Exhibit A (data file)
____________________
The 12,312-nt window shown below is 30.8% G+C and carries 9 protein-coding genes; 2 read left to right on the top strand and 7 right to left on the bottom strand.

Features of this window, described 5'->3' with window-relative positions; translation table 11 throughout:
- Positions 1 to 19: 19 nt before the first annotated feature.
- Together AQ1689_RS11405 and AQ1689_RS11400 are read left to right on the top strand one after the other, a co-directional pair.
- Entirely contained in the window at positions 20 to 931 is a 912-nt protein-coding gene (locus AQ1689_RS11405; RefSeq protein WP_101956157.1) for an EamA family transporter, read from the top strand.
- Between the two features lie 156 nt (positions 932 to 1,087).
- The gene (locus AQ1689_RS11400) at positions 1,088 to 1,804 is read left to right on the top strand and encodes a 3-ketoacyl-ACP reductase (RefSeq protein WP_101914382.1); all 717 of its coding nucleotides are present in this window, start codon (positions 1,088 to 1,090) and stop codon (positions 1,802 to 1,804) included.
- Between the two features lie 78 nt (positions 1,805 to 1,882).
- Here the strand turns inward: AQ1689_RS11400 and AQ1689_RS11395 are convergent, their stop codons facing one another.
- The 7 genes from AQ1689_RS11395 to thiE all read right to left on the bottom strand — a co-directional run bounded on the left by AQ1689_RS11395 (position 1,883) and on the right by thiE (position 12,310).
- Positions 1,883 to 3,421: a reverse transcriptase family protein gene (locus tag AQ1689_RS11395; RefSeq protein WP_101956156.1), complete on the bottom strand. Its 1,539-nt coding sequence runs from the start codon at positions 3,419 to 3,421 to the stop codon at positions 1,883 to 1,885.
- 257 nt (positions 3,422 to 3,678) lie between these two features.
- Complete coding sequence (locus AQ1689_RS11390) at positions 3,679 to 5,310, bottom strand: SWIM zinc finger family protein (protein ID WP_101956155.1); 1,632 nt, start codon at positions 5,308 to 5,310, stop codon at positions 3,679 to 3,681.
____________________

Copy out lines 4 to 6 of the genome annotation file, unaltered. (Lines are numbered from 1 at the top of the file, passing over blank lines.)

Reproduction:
- Together AQ1689_RS11405 and AQ1689_RS11400 are read left to right on the top strand one after the other, a co-directional pair.
- Entirely contained in the window at positions 20 to 931 is a 912-nt protein-coding gene (locus AQ1689_RS11405; RefSeq protein WP_101956157.1) for an EamA family transporter, read from the top strand.
- Between the two features lie 156 nt (positions 932 to 1,087).